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Pennsylvania Station (New York City)

POI: 40.750638, -73.993899
Pennsylvania Station, also known as New York Penn Station or Penn Station, is the main intercity railroad station in New York City. Serving more than 600,000 commuter rail and Amtrak passengers a day, it is the busiest passenger transportation facility in North America. Penn Station is in the midtown area of Manhattan, close to Herald Square, the Empire State Building, Koreatown, and the Macy's department store. Entirely underground, it sits beneath Madison Square Garden, between Seventh Avenue and Eighth Avenue and between 31st and 34th Streets. Penn Station has 21 tracks fed by seven tunnels (the Hudson River Tunnels, the East River Tunnels, and the Empire Connection tunnel). It is at the center of the Northeast Corridor, a passenger rail line that connects New York City with Boston, Philadelphia, Washington, D.C., and intermediate points. Intercity trains are operated by Amtrak, which owns the station, while commuter rail services are operated by the Long Island Rail Road (LIRR) and New Jersey Transit. Connections are available within the complex to the New York City Subway, and buses. Another important possible connection could be there with the PATH (rail system), if was reopen the old Hilton Corridor. The original Pennsylvania Station was built from 1901-1910 by the Pennsylvania Railroad, and featured an ornate marble and granite station house and train shed inspired by the Gare d'Orsay in Paris (the world's first electrified rail terminal). After a decline in passenger usage during the 1950s, the original station was demolished and reconstructed from 1963 to 1969, resulting in the current station. Future plans for Penn Station include the Gateway Project and the possibility of shifting some trains to the adjacent Farley Post Office, a building designed by the same architects as the original 1910 station.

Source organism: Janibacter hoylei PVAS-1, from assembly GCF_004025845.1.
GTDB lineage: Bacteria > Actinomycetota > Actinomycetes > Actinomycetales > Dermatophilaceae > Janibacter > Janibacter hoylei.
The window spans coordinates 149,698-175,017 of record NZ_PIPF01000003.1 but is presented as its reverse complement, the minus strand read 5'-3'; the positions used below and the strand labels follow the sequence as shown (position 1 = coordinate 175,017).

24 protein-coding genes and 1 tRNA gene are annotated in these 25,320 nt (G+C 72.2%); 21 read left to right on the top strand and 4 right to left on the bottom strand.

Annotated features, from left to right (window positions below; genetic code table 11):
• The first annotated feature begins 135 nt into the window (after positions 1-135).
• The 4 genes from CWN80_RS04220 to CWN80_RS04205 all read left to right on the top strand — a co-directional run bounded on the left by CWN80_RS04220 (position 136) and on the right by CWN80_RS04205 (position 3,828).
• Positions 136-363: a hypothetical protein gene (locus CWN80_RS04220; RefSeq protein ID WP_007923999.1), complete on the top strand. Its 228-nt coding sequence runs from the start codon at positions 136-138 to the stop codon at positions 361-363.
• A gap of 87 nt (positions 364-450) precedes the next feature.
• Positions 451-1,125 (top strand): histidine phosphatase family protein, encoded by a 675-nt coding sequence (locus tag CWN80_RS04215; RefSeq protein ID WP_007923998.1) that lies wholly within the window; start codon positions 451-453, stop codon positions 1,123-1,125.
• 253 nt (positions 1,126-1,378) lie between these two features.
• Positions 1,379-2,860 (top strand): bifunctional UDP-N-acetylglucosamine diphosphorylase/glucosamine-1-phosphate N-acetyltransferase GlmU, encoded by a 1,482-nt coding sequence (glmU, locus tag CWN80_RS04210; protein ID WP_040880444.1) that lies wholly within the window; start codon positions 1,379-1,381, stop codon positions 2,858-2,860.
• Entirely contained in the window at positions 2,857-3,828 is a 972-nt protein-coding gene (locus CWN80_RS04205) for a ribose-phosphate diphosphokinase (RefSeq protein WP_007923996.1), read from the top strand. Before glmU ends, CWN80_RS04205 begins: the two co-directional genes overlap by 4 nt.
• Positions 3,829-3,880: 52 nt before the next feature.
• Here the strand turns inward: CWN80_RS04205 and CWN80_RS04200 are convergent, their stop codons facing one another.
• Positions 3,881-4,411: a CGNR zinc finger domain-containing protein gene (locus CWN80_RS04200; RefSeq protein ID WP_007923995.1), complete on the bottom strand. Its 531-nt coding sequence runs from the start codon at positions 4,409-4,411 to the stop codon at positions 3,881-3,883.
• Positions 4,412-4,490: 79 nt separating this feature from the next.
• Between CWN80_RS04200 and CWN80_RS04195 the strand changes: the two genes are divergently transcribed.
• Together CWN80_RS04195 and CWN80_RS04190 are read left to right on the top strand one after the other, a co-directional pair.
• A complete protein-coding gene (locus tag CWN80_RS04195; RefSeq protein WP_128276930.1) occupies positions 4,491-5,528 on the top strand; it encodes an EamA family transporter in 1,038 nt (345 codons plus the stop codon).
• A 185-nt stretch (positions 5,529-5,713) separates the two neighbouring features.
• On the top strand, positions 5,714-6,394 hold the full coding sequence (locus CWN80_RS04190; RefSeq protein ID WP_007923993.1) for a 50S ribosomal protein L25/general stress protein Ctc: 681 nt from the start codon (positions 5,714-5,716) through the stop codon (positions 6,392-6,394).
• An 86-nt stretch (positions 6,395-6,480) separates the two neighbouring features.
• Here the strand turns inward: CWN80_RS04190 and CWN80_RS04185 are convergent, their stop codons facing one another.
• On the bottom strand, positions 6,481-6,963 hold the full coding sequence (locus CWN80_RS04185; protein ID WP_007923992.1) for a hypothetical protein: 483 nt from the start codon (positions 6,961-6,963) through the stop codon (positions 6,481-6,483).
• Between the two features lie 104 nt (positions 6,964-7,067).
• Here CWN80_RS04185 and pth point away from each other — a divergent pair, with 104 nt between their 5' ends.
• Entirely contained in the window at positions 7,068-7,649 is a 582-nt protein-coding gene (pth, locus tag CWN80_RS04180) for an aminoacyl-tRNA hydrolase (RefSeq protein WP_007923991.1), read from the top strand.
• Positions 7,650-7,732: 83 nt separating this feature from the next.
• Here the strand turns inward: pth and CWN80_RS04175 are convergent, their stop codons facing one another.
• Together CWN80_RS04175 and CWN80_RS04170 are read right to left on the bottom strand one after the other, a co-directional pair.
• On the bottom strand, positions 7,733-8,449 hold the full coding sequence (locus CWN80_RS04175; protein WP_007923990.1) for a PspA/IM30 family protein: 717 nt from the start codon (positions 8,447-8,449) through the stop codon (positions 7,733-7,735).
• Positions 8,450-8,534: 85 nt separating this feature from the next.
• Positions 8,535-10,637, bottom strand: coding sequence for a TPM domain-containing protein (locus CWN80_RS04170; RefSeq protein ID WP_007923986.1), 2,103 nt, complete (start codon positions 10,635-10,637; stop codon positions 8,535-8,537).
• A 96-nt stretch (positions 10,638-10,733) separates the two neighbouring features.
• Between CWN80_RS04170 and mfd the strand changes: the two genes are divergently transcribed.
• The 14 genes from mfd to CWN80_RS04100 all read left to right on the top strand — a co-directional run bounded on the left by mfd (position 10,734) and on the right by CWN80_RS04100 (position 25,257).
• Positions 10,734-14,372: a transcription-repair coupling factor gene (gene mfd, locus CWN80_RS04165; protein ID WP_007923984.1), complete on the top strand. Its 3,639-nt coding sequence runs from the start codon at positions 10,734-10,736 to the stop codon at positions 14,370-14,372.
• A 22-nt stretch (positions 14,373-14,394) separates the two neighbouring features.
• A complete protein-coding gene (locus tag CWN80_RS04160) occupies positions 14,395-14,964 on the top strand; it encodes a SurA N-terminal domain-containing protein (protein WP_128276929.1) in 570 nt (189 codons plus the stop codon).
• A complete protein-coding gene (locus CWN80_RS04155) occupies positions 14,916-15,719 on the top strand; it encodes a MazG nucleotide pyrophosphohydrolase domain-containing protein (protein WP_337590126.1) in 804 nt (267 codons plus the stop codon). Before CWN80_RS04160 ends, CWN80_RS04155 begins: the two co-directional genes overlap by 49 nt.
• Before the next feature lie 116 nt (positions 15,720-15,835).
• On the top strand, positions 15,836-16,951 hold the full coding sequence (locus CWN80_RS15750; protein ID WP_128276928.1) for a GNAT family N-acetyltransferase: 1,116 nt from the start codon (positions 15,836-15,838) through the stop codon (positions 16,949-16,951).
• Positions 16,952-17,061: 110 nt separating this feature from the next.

History
Pennsylvania Station is named for the Pennsylvania Railroad (PRR), its builder and original tenant, and shares its name with several stations in other cities. The current facility is the substantially remodeled underground remnant of a much grander station building designed by McKim, Mead, and White and completed in 1910. The original Pennsylvania Station was considered a masterpiece of the Beaux-Arts style, but was demolished in 1963. The station was moved fully underground, beneath the newly constructed Pennsylvania Plaza complex and Madison Square Garden arena completed in 1968.
Planning and construction (1901–1910)
Until the early 20th century, the PRR's rail network terminated on the western side of the Hudson River (once known locally as the North River) at Exchange Place in Jersey City, New Jersey. Manhattan-bound passengers boarded ferries to cross the Hudson River for the final stretch of their journey. The rival New York Central Railroad's line ran down Manhattan from the north under Park Avenue and terminated at Grand Central Terminal at 42nd St. The Pennsylvania Railroad considered building a rail bridge across...   ... (English)
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by Panoramio
Inside the Madison Square Garden
Inside the Madison Square Garden
Axel Hölzinger
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“Neither snow nor rain nor heat nor gloom of night stays these couriers from the swift completion of their appointed rounds.” — New York’s General Post Office, Open 24/7 [001240b]
“Neither snow nor rain nor heat nor gloom of night stays these couriers from the swift completion of their appointed rounds.” — New York’s General Post Office, Open 24/7 [001240b]
Thorsten
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Traffic in Manhattan
Traffic in Manhattan
Axel Hölzinger
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[ 3D ] Madison Square Garden Stereo Photo
[ 3D ] Madison Square Garden Stereo Photo
SEIMA
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Old car on W 34th. St.
Old car on W 34th. St.
H. C. Steensen
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New York , New York!  "headless girls"
New York , New York! "headless girls"
A.UG
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EMPIRE BY NIGHT
EMPIRE BY NIGHT
Fabio Belli FABIOSO
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